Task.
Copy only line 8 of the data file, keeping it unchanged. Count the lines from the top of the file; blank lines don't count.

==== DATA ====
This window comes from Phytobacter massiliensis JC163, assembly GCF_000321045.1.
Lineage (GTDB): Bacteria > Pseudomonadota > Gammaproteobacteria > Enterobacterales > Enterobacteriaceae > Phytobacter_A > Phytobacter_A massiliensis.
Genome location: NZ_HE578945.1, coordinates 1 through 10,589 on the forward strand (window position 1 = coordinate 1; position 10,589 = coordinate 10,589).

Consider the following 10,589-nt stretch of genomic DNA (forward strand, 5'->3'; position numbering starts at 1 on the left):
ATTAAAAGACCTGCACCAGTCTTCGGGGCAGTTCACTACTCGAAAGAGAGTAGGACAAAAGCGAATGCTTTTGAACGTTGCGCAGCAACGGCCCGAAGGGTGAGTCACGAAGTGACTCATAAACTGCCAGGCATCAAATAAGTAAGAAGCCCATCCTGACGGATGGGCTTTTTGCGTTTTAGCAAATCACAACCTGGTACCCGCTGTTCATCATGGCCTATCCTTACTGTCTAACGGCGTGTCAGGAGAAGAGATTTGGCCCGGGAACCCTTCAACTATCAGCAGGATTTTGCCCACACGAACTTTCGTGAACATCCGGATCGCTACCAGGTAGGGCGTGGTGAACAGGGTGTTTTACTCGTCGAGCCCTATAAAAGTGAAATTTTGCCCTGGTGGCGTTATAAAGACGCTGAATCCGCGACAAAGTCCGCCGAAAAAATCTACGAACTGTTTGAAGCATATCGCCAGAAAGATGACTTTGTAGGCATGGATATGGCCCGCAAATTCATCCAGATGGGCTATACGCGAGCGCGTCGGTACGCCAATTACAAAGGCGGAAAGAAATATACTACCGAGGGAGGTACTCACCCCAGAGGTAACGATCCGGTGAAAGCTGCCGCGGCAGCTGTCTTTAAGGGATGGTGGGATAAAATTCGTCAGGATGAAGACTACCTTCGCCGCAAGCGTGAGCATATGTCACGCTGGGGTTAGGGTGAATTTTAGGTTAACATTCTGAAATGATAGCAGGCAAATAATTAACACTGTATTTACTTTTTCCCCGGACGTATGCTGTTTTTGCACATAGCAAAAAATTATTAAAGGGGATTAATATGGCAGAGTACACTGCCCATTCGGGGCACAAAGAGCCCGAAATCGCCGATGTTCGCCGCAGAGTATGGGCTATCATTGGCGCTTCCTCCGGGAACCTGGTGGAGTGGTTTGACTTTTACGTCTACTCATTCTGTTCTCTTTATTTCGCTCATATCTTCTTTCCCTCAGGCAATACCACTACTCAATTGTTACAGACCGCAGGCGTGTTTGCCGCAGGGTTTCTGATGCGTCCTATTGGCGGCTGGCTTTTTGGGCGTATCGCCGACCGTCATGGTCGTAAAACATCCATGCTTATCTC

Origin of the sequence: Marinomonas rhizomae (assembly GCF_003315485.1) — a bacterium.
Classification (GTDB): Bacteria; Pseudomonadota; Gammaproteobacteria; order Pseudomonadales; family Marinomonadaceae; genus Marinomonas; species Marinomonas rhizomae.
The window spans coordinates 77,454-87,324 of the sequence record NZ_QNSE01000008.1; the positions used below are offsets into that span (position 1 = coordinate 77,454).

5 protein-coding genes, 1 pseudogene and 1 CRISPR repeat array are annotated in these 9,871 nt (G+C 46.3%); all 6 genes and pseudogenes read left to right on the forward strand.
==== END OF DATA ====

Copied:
The window spans coordinates 77,454-87,324 of the sequence record NZ_QNSE01000008.1; the positions used below are offsets into that span (position 1 = coordinate 77,454).